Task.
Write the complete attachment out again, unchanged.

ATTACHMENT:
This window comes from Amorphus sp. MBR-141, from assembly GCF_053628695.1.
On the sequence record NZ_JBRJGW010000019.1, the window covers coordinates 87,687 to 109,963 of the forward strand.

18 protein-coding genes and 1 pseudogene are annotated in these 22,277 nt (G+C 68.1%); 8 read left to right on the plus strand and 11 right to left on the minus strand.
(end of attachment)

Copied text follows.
This window comes from Amorphus sp. MBR-141, from assembly GCF_053628695.1.
On the sequence record NZ_JBRJGW010000019.1, the window covers coordinates 87,687 to 109,963 of the forward strand.

18 protein-coding genes and 1 pseudogene are annotated in these 22,277 nt (G+C 68.1%); 8 read left to right on the plus strand and 11 right to left on the minus strand.